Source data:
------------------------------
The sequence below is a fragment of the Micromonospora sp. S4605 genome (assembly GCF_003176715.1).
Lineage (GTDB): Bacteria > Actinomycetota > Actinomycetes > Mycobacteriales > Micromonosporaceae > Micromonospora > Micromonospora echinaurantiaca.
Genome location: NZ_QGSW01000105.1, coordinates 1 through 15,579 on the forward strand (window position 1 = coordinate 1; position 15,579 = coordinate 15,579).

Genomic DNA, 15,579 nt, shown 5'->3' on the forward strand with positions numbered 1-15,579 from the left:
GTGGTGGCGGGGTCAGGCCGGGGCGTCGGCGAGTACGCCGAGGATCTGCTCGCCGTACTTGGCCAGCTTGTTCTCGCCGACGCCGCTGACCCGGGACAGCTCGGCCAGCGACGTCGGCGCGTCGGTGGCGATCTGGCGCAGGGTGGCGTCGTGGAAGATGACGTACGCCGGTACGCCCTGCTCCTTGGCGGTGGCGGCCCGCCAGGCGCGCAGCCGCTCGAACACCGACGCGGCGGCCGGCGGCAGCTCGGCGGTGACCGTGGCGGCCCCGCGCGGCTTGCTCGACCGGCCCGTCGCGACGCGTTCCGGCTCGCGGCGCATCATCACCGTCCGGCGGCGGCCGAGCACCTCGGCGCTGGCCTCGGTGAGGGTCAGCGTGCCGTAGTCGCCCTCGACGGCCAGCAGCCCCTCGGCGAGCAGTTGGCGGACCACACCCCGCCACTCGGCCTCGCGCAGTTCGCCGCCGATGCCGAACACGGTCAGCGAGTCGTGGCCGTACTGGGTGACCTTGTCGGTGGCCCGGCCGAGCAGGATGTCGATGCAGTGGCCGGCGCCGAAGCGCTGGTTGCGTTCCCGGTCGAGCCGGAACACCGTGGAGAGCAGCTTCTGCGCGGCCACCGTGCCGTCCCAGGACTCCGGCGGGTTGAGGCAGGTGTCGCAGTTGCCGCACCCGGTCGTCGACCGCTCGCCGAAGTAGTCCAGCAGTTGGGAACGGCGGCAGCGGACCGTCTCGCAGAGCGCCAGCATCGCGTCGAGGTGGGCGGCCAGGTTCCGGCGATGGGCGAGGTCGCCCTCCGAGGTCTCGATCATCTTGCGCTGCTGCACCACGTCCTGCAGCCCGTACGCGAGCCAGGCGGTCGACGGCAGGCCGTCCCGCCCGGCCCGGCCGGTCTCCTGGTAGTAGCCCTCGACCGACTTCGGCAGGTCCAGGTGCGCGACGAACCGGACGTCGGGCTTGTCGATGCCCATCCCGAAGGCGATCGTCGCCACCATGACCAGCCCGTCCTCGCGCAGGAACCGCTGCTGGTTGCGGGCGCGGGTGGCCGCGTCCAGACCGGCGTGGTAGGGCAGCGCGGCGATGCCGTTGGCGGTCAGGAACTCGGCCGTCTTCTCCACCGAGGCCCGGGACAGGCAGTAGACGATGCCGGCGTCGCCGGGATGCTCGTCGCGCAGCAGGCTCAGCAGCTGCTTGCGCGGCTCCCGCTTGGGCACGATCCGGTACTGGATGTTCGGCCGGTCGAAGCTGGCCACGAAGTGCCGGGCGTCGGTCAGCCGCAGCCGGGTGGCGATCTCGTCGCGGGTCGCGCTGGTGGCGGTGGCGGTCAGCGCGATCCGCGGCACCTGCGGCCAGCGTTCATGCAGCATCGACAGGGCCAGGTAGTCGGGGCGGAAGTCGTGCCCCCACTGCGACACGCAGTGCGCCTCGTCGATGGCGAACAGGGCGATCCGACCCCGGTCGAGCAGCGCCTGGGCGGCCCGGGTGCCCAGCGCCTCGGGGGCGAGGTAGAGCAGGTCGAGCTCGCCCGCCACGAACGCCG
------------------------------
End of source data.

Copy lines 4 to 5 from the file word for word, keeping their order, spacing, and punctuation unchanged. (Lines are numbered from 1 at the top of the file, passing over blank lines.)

Genomic DNA, 15,579 nt, shown 5'->3' on the forward strand with positions numbered 1-15,579 from the left:
GTGGTGGCGGGGTCAGGCCGGGGCGTCGGCGAGTACGCCGAGGATCTGCTCGCCGTACTTGGCCAGCTTGTTCTCGCCGACGCCGCTGACCCGGGACAGCTCGGCCAGCGACGTCGGCGCGTCGGTGGCGATCTGGCGCAGGGTGGCGTCGTGGAAGATGACGTACGCCGGTACGCCCTGCTCCTTGGCGGTGGCGGCCCGCCAGGCGCGCAGCCGCTCGAACACCGACGCGGCGGCCGGCGGCAGCTCGGCGGTGACCGTGGCGGCCCCGCGCGGCTTGCTCGACCGGCCCGTCGCGACGCGTTCCGGCTCGCGGCGCATCATCACCGTCCGGCGGCGGCCGAGCACCTCGGCGCTGGCCTCGGTGAGGGTCAGCGTGCCGTAGTCGCCCTCGACGGCCAGCAGCCCCTCGGCGAGCAGTTGGCGGACCACACCCCGCCACTCGGCCTCGCGCAGTTCGCCGCCGATGCCGAACACGGTCAGCGAGTCGTGGCCGTACTGGGTGACCTTGTCGGTGGCCCGGCCGAGCAGGATGTCGATGCAGTGGCCGGCGCCGAAGCGCTGGTTGCGTTCCCGGTCGAGCCGGAACACCGTGGAGAGCAGCTTCTGCGCGGCCACCGTGCCGTCCCAGGACTCCGGCGGGTTGAGGCAGGTGTCGCAGTTGCCGCACCCGGTCGTCGACCGCTCGCCGAAGTAGTCCAGCAGTTGGGAACGGCGGCAGCGGACCGTCTCGCAGAGCGCCAGCATCGCGTCGAGGTGGGCGGCCAGGTTCCGGCGATGGGCGAGGTCGCCCTCCGAGGTCTCGATCATCTTGCGCTGCTGCACCACGTCCTGCAGCCCGTACGCGAGCCAGGCGGTCGACGGCAGGCCGTCCCGCCCGGCCCGGCCGGTCTCCTGGTAGTAGCCCTCGACCGACTTCGGCAGGTCCAGGTGCGCGACGAACCGGACGTCGGGCTTGTCGATGCCCATCCCGAAGGCGATCGTCGCCACCATGACCAGCCCGTCCTCGCGCAGGAACCGCTGCTGGTTGCGGGCGCGGGTGGCCGCGTCCAGACCGGCGTGGTAGGGCAGCGCGGCGATGCCGTTGGCGGTCAGGAACTCGGCCGTCTTCTCCACCGAGGCCCGGGACAGGCAGTAGACGATGCCGGCGTCGCCGGGATGCTCGTCGCGCAGCAGGCTCAGCAGCTGCTTGCGCGGCTCCCGCTTGGGCACGATCCGGTACTGGATGTTCGGCCGGTCGAAGCTGGCCACGAAGTGCCGGGCGTCGGTCAGCCGCAGCCGGGTGGCGATCTCGTCGCGGGTCGCGCTGGTGGCGGTGGCGGTCAGCGCGATCCGCGGCACCTGCGGCCAGCGTTCATGCAGCATCGACAGGGCCAGGTAGTCGGGGCGGAAGTCGTGCCCCCACTGCGACACGCAGTGCGCCTCGTCGATGGCGAACAGGGCGATCCGACCCCGGTCGAGCAGCGCCTGGGCGGCCCGGGTGCCCAGCGCCTCGGGGGCGAGGTAGAGCAGGTCGAGCTCGCCCGCCACGAACGCCG